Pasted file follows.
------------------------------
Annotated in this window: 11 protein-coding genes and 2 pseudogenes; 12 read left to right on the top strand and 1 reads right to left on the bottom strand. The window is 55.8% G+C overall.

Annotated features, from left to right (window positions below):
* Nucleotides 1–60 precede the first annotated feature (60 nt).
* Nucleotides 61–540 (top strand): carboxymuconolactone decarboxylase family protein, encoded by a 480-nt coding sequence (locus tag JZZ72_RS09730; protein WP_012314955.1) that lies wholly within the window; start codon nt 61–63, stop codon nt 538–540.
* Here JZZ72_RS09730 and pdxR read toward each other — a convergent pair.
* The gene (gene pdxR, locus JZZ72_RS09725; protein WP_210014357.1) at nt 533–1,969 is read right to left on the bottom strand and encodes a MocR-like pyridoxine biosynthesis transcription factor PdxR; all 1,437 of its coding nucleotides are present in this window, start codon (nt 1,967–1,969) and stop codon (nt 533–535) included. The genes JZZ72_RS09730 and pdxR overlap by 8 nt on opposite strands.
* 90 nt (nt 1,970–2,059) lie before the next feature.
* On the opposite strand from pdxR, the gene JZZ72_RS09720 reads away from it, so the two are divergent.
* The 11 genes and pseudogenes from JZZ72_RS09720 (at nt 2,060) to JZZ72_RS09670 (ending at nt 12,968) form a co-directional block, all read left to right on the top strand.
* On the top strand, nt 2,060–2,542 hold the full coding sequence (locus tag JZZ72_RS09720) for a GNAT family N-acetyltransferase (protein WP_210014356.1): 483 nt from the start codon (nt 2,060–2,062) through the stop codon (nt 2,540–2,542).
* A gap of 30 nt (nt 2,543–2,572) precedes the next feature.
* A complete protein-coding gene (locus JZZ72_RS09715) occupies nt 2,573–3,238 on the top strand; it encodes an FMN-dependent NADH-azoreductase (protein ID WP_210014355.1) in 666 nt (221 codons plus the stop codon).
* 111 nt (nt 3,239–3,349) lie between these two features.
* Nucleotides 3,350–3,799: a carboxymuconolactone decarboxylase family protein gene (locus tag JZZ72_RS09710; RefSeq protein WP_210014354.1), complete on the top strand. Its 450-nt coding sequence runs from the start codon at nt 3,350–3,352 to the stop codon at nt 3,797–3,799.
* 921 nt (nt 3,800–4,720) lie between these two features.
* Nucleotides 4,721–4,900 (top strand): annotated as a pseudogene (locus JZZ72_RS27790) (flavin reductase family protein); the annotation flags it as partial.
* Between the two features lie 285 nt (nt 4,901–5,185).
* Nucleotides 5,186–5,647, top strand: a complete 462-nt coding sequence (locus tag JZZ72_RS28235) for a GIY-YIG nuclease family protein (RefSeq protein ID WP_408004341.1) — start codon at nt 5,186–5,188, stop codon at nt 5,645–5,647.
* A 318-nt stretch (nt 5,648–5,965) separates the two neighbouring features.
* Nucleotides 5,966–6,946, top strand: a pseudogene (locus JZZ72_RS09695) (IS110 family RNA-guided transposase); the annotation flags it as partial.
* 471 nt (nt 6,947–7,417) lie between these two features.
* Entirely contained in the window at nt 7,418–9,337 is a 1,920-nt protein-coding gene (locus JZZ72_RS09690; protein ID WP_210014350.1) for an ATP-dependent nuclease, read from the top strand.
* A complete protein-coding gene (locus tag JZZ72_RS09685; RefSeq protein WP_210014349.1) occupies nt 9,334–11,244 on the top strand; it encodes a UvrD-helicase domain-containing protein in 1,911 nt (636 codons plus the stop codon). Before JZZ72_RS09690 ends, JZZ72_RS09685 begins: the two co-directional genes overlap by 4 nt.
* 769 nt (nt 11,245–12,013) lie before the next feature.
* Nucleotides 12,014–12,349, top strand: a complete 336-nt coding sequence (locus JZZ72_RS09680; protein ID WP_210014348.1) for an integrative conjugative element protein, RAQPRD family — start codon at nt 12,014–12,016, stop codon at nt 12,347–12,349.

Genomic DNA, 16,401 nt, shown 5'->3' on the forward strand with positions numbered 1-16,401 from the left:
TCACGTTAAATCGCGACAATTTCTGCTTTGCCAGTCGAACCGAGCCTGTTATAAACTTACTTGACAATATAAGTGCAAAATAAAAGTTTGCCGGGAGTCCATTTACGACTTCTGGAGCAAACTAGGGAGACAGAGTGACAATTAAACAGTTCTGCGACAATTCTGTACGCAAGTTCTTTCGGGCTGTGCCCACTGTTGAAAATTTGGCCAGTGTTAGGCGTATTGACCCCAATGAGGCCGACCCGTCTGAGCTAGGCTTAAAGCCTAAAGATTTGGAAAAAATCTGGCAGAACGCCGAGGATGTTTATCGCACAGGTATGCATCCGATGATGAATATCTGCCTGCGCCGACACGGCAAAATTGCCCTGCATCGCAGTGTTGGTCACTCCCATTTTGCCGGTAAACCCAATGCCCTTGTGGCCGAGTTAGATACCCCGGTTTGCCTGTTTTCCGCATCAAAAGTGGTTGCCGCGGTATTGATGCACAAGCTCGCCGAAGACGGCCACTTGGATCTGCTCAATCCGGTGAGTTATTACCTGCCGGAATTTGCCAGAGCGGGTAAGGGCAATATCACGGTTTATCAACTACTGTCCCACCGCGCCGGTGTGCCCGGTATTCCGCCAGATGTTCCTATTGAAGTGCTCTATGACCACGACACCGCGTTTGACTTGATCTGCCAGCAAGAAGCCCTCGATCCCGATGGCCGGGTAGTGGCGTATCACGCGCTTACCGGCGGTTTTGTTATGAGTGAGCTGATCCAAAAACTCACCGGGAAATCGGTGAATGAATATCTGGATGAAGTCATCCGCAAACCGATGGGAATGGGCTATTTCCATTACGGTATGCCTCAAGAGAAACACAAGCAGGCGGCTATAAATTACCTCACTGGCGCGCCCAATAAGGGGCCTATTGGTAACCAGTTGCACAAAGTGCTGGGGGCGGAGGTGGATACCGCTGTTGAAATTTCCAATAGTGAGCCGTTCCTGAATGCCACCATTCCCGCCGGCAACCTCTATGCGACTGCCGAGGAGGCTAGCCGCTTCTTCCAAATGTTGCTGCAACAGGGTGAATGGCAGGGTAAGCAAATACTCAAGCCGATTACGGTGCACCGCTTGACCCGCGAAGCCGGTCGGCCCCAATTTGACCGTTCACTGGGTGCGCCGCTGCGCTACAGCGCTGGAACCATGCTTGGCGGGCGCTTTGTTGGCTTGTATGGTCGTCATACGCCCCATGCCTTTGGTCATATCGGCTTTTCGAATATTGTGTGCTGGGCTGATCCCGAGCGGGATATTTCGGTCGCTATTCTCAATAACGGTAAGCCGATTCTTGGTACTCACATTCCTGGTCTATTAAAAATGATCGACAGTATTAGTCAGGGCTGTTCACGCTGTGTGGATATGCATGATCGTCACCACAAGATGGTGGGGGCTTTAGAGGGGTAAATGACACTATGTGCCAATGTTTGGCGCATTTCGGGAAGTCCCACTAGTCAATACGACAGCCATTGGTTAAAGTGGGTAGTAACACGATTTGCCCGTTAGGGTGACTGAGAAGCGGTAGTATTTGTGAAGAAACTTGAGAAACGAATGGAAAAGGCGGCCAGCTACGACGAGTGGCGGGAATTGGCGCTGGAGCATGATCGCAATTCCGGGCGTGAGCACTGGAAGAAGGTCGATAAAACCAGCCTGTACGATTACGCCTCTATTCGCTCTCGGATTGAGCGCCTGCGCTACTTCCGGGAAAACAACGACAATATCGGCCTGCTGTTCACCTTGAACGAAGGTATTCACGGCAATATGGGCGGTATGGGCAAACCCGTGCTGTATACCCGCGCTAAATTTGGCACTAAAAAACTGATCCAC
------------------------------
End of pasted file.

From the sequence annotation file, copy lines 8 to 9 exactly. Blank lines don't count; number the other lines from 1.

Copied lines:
* On the opposite strand from pdxR, the gene JZZ72_RS09720 reads away from it, so the two are divergent.
* The 11 genes and pseudogenes from JZZ72_RS09720 (at nt 2,060) to JZZ72_RS09670 (ending at nt 12,968) form a co-directional block, all read left to right on the top strand.